Now we’re adults, it’s hard to imagine having the time to sit at home and feel bored. Boredom is usually something that is forced upon us. We’re made to do something we don’t like. Wait in a queue. Sit through a presentation. Recover from an illness.
Being bored is like being stuck in bed with chickenpox. All we want to do is scratch our spots. And taking out our 21st-century boredom box (our phone) is the easiest way to do this. We’re immediately presented with a vast array of entertainment and information options. Millions of strips of paper to choose from in the form of apps and websites.
But scratching this itch is not always the best choice for writers. If we want to improve our creativity, we have to give our minds time to relax so it can wander and reflect. And that’s impossible for it to do if we’re always stimulating it.
Carl Honoré digs deeper into this problem in his book In Praise of Slow: How a Worldwide Movement is Challenging the Cult of Speed.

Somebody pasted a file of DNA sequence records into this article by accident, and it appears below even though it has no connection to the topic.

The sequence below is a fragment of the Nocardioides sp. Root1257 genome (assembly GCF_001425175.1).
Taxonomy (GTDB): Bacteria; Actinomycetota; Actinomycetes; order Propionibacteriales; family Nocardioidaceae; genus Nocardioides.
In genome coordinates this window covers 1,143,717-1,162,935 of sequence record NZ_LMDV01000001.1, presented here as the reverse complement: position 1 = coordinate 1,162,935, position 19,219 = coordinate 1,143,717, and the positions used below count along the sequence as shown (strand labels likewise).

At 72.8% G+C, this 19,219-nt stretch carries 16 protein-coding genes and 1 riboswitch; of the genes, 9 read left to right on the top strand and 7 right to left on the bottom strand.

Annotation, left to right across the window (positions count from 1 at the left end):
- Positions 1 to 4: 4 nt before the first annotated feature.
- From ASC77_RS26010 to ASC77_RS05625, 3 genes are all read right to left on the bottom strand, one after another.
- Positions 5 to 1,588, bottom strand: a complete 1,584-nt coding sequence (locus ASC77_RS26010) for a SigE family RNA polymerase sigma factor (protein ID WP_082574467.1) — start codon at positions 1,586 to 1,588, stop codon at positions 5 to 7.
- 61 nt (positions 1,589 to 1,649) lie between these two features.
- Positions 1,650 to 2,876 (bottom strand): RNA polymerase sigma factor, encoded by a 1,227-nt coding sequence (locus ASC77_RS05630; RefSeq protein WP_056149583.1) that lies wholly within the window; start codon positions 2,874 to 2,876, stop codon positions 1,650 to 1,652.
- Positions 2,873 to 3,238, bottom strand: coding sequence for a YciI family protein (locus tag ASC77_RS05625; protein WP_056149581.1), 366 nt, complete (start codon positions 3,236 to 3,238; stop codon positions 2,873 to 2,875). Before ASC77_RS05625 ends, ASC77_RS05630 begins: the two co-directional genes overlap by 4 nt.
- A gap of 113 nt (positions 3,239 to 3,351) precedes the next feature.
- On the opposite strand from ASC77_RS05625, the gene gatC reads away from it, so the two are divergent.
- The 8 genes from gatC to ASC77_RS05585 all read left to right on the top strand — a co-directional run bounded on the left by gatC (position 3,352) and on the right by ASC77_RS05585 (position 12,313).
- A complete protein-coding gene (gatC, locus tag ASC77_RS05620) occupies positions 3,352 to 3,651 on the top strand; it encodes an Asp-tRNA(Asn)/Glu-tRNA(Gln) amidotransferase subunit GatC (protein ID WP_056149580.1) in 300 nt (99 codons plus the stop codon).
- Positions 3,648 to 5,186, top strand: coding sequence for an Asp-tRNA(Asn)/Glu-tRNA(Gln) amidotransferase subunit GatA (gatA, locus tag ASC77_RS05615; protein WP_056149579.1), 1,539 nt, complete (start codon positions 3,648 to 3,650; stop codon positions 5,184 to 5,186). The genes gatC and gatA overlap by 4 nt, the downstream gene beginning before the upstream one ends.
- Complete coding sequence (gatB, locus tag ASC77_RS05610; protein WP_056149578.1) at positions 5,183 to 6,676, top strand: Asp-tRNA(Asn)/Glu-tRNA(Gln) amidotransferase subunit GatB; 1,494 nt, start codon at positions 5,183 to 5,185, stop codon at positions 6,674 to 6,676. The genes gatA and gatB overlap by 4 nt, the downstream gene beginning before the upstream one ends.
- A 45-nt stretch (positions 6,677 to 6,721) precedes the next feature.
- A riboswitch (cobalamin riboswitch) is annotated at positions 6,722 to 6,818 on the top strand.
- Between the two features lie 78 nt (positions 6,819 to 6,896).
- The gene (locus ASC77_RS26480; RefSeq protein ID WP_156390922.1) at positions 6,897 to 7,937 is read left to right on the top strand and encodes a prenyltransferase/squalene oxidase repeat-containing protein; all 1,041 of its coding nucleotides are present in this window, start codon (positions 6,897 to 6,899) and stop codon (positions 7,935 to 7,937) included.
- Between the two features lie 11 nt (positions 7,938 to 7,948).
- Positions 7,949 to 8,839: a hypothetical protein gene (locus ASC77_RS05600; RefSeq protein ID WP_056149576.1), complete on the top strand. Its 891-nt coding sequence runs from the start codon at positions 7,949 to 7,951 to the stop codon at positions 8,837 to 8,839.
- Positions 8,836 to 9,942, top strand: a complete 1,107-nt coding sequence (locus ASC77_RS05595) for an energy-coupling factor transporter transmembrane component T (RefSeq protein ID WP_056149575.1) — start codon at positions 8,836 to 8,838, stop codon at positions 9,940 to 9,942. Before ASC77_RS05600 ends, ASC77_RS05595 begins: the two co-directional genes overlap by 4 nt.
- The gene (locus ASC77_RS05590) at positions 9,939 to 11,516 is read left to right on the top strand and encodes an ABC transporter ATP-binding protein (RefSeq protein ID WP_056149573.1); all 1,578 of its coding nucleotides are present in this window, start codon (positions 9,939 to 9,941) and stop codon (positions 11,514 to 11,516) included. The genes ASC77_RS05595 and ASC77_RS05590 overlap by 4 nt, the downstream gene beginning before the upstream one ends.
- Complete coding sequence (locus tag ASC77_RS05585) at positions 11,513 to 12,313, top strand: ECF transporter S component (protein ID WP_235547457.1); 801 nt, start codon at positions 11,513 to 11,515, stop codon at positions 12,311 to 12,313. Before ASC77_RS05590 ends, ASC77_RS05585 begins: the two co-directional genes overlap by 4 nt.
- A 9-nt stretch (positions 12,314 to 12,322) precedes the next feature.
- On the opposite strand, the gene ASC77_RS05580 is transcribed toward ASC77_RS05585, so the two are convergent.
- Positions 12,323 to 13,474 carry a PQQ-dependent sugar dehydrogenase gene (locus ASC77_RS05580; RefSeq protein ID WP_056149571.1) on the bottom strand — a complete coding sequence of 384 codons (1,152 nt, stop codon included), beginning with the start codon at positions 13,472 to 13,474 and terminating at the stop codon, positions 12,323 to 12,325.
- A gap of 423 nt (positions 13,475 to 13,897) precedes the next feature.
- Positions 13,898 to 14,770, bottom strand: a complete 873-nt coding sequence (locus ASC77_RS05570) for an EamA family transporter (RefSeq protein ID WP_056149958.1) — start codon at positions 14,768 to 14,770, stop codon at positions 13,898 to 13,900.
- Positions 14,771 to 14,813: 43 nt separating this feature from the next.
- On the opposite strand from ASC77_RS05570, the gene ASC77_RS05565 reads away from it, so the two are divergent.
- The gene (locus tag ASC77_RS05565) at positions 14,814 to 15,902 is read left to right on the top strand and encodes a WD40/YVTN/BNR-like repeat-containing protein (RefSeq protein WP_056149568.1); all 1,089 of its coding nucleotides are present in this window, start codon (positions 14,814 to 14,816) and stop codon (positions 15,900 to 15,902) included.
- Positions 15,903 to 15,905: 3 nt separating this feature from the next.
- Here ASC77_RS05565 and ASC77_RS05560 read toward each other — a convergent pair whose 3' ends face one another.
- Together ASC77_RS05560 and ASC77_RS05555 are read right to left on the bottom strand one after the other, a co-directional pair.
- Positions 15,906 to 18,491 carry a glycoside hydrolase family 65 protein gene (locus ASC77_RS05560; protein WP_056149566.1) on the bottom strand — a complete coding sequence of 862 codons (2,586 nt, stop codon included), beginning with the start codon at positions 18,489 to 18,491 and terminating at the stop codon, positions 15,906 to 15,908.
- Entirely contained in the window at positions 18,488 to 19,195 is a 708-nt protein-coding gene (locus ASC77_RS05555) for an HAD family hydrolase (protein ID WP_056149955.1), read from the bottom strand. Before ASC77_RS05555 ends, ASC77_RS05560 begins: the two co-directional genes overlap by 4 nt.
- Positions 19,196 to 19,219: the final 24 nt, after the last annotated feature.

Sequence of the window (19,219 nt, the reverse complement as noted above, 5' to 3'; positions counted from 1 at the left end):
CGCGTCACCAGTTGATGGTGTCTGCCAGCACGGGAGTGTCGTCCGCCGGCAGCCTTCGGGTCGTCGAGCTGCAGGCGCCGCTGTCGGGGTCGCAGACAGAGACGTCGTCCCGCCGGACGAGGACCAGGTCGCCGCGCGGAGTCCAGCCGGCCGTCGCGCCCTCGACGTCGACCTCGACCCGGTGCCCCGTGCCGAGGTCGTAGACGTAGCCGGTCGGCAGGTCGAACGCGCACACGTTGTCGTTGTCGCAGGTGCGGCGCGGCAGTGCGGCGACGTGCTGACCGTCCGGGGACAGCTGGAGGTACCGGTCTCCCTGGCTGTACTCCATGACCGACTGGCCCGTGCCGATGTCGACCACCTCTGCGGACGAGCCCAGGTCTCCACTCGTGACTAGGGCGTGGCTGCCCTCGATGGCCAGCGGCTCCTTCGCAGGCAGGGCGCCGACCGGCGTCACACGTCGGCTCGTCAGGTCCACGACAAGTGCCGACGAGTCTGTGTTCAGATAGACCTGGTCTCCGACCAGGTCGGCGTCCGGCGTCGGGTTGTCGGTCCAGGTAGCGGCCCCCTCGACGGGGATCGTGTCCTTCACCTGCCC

“In this media-drenched, data-rich, channel-surfing, computer-gaming age, we have lost the art of doing nothing, of shutting out the background noise and distractions, of slowing down and simply being alone with our thoughts.”
Mystery writer Agatha Christie said that she got her best ideas while washing the dishes.
Don’t be afraid of boredom. Next time you’re doing chores, stop rushing through them so you can move onto something more interesting. Treat them as a break for your brain. Use the time to mull over story ideas. Or think about your perspective on a topic. It’s in these quiet spaces that our brains start to make connections.
4. Slowing down helps you enjoy writing
When we stop rushing, it benefits the whole writing process, not just the ideas part.
My biggest win was that it changed my attitude towards writing. When I was a kid, creating stories was fun, stimulating and exciting. But once I hit adulthood, I developed a love-hate relationship with my writing. It was still something I was passionate about, but it also became a huge source of anxiety. While I was writing, my mind was racing through dozens of negative thoughts about the quality of my work.